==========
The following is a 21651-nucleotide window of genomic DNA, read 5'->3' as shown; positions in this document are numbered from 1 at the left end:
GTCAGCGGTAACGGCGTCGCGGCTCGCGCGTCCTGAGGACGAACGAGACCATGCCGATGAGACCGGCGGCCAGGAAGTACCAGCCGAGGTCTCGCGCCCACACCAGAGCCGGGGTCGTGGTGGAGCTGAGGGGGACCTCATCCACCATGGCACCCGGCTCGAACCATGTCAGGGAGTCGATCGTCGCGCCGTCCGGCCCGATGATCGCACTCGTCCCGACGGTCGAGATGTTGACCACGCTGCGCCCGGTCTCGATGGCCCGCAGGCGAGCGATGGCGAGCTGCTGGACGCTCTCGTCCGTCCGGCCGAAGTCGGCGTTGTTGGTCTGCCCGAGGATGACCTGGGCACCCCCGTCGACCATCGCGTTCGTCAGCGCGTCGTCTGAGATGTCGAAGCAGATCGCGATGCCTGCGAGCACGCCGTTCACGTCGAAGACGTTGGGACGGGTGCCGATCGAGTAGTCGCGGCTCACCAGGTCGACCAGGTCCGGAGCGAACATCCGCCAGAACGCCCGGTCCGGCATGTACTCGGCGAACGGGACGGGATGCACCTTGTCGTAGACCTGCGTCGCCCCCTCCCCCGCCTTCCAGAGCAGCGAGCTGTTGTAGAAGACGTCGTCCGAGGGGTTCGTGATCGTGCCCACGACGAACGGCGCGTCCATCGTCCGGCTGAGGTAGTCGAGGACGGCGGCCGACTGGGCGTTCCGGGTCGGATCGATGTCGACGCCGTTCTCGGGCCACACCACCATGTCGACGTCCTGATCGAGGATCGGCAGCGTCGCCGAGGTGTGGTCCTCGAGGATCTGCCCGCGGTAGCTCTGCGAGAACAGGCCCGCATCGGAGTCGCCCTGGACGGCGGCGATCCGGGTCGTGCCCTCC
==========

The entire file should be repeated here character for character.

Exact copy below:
The following is a 21651-nucleotide window of genomic DNA, read 5'->3' as shown; positions in this document are numbered from 1 at the left end:
GTCAGCGGTAACGGCGTCGCGGCTCGCGCGTCCTGAGGACGAACGAGACCATGCCGATGAGACCGGCGGCCAGGAAGTACCAGCCGAGGTCTCGCGCCCACACCAGAGCCGGGGTCGTGGTGGAGCTGAGGGGGACCTCATCCACCATGGCACCCGGCTCGAACCATGTCAGGGAGTCGATCGTCGCGCCGTCCGGCCCGATGATCGCACTCGTCCCGACGGTCGAGATGTTGACCACGCTGCGCCCGGTCTCGATGGCCCGCAGGCGAGCGATGGCGAGCTGCTGGACGCTCTCGTCCGTCCGGCCGAAGTCGGCGTTGTTGGTCTGCCCGAGGATGACCTGGGCACCCCCGTCGACCATCGCGTTCGTCAGCGCGTCGTCTGAGATGTCGAAGCAGATCGCGATGCCTGCGAGCACGCCGTTCACGTCGAAGACGTTGGGACGGGTGCCGATCGAGTAGTCGCGGCTCACCAGGTCGACCAGGTCCGGAGCGAACATCCGCCAGAACGCCCGGTCCGGCATGTACTCGGCGAACGGGACGGGATGCACCTTGTCGTAGACCTGCGTCGCCCCCTCCCCCGCCTTCCAGAGCAGCGAGCTGTTGTAGAAGACGTCGTCCGAGGGGTTCGTGATCGTGCCCACGACGAACGGCGCGTCCATCGTCCGGCTGAGGTAGTCGAGGACGGCGGCCGACTGGGCGTTCCGGGTCGGATCGATGTCGACGCCGTTCTCGGGCCACACCACCATGTCGACGTCCTGATCGAGGATCGGCAGCGTCGCCGAGGTGTGGTCCTCGAGGATCTGCCCGCGGTAGCTCTGCGAGAACAGGCCCGCATCGGAGTCGCCCTGGACGGCGGCGATCCGGGTCGTGCCCTCC